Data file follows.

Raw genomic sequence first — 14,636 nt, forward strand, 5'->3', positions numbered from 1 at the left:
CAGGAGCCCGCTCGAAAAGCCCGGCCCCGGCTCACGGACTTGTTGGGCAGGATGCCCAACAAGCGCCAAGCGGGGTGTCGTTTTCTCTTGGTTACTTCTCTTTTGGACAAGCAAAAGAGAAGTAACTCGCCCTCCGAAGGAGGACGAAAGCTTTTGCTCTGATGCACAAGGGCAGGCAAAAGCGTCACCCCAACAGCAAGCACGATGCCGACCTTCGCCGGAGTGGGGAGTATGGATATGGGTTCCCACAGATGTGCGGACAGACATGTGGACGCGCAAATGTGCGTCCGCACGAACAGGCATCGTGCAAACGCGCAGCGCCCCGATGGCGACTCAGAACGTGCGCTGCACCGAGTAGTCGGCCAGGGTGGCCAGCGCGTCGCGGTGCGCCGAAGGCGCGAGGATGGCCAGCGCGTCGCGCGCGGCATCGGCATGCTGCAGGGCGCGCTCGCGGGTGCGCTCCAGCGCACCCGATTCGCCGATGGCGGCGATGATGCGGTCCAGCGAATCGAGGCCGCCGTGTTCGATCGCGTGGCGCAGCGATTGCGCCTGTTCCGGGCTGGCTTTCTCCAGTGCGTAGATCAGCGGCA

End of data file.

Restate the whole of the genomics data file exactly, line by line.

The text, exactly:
Raw genomic sequence first — 14,636 nt, forward strand, 5'->3', positions numbered from 1 at the left:
CAGGAGCCCGCTCGAAAAGCCCGGCCCCGGCTCACGGACTTGTTGGGCAGGATGCCCAACAAGCGCCAAGCGGGGTGTCGTTTTCTCTTGGTTACTTCTCTTTTGGACAAGCAAAAGAGAAGTAACTCGCCCTCCGAAGGAGGACGAAAGCTTTTGCTCTGATGCACAAGGGCAGGCAAAAGCGTCACCCCAACAGCAAGCACGATGCCGACCTTCGCCGGAGTGGGGAGTATGGATATGGGTTCCCACAGATGTGCGGACAGACATGTGGACGCGCAAATGTGCGTCCGCACGAACAGGCATCGTGCAAACGCGCAGCGCCCCGATGGCGACTCAGAACGTGCGCTGCACCGAGTAGTCGGCCAGGGTGGCCAGCGCGTCGCGGTGCGCCGAAGGCGCGAGGATGGCCAGCGCGTCGCGCGCGGCATCGGCATGCTGCAGGGCGCGCTCGCGGGTGCGCTCCAGCGCACCCGATTCGCCGATGGCGGCGATGATGCGGTCCAGCGAATCGAGGCCGCCGTGTTCGATCGCGTGGCGCAGCGATTGCGCCTGTTCCGGGCTGGCTTTCTCCAGTGCGTAGATCAGCGGCA